Proceedings of the National Academy of Sciences of the United States of America

About the PNAS Member Editor
Name Brown, James A.
Location Northwestern University
Primary Field Anthropology
 Election Citation
Brown, a leader in North American archaeology, has documented Native American societies of the past 1,000 years and explained their transformation from small-scale horticulturalists to powerful chiefdoms with hereditary inequality. He has shown how they built monumental public works, created religious artifacts with elaborate iconography, and arose and collapsed.
 Research Interests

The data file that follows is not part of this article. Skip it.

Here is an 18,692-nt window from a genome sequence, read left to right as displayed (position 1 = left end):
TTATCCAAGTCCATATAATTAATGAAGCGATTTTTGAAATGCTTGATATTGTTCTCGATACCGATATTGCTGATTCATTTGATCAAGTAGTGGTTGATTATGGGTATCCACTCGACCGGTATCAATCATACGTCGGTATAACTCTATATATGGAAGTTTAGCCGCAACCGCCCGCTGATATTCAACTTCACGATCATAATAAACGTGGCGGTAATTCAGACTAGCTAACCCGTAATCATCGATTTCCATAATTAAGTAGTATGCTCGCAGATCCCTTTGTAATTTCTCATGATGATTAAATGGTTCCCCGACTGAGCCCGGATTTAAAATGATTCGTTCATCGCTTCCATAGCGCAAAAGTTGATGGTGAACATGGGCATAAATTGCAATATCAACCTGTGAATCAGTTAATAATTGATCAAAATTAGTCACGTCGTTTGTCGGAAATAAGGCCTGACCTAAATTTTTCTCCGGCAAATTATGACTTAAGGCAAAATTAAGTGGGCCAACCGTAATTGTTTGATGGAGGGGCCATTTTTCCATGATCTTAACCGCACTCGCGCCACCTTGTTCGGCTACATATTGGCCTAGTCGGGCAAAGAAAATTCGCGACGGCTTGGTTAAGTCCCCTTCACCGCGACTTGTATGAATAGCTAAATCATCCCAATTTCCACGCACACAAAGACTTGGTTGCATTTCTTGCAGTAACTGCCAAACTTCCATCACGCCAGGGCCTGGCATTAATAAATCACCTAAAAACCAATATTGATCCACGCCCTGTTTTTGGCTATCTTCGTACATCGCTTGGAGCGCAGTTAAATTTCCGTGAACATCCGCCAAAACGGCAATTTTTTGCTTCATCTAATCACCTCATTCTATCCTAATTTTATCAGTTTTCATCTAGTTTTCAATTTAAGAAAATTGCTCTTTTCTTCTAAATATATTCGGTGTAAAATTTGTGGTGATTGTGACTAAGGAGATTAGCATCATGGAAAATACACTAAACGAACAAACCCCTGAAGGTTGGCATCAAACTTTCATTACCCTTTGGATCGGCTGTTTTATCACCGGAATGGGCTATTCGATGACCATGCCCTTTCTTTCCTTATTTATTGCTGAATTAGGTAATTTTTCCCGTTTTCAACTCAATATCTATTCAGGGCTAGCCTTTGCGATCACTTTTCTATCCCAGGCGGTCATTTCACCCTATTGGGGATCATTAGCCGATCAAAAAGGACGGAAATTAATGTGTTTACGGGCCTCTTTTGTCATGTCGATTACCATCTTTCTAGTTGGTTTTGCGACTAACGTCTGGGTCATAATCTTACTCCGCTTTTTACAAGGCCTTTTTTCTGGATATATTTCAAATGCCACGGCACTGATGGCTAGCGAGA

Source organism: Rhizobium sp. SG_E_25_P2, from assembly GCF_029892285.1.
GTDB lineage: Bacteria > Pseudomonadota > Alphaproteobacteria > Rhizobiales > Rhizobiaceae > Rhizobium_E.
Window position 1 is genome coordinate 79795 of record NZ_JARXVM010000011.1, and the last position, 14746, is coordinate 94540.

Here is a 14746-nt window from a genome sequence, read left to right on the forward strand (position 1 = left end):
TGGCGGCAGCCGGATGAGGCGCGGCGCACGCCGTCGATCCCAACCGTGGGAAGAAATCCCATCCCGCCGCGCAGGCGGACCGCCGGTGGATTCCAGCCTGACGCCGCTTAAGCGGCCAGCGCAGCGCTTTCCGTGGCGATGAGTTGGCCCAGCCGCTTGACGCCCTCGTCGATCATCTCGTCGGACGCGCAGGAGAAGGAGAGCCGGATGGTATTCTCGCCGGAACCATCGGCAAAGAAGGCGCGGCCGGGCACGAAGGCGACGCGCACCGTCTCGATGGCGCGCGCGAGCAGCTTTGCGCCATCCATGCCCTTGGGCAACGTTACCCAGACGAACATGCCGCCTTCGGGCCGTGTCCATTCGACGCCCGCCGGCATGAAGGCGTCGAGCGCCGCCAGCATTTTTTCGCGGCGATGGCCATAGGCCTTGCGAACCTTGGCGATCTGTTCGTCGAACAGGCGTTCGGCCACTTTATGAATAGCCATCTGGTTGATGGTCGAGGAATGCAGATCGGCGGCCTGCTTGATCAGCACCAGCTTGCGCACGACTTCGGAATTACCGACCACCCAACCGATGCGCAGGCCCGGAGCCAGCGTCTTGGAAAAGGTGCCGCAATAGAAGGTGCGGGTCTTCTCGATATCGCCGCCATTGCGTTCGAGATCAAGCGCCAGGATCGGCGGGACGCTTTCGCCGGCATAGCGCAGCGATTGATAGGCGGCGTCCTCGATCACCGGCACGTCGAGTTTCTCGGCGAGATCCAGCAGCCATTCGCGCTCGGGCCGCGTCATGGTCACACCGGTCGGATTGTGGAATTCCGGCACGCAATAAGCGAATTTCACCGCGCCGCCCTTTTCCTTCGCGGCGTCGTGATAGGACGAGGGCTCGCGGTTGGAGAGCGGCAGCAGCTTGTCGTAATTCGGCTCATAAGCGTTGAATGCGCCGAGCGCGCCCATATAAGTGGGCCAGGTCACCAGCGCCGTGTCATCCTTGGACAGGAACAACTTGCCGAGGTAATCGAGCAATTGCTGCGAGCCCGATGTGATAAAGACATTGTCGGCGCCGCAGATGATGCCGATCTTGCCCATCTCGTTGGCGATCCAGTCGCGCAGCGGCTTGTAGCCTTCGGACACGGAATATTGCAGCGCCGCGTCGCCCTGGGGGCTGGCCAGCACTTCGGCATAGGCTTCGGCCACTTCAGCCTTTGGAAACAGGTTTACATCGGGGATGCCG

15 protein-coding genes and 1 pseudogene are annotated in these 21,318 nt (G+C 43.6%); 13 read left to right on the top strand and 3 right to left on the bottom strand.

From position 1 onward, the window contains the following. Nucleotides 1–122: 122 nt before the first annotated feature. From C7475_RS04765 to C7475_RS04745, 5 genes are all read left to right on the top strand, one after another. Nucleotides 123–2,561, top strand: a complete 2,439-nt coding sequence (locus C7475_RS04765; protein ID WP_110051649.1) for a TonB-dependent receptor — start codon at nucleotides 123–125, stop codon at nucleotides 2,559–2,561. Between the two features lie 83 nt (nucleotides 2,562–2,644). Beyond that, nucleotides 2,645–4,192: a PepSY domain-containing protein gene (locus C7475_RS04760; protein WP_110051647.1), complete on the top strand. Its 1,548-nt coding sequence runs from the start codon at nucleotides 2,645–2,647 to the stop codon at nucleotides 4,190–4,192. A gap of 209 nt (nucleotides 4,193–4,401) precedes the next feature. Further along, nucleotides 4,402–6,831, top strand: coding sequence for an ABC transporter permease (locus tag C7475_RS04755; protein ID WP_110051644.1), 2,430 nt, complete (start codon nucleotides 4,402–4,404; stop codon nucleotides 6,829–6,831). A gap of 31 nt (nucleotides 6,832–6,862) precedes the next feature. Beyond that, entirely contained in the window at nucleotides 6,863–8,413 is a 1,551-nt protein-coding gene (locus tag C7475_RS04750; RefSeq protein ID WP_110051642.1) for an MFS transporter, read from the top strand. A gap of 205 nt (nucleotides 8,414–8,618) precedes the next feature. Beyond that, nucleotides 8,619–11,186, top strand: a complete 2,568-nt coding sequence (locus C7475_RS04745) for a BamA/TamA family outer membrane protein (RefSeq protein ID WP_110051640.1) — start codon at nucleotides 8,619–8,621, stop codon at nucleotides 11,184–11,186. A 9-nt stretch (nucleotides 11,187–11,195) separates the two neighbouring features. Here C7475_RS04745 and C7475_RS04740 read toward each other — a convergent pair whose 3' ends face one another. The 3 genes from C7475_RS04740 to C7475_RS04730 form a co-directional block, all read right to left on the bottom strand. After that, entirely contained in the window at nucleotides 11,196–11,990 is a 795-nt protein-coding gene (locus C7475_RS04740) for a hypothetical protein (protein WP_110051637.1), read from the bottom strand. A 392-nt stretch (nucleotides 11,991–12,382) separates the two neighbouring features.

From various material remains recovered archaeologically Brown studies the social processes that created evolutionary change in low-density part-time agriculturalists of the eastern United States. Examples include the rise of population aggregation centers with massive earthworks at different times and places. Specifically, Mound City (OH), Cahokia (IL) and Spiro (OK) have been the subject of detailed analyses to reveal the ritual practices, including the treatment of the dead, that index the social and political factors that made these locations of particular importance at specific times. Current interest has been engaged in the identification of specific social processes that continue through long periods of time and leave their imprint on such topics as settlement aggregation, food production, institution building, craft production, and image production.

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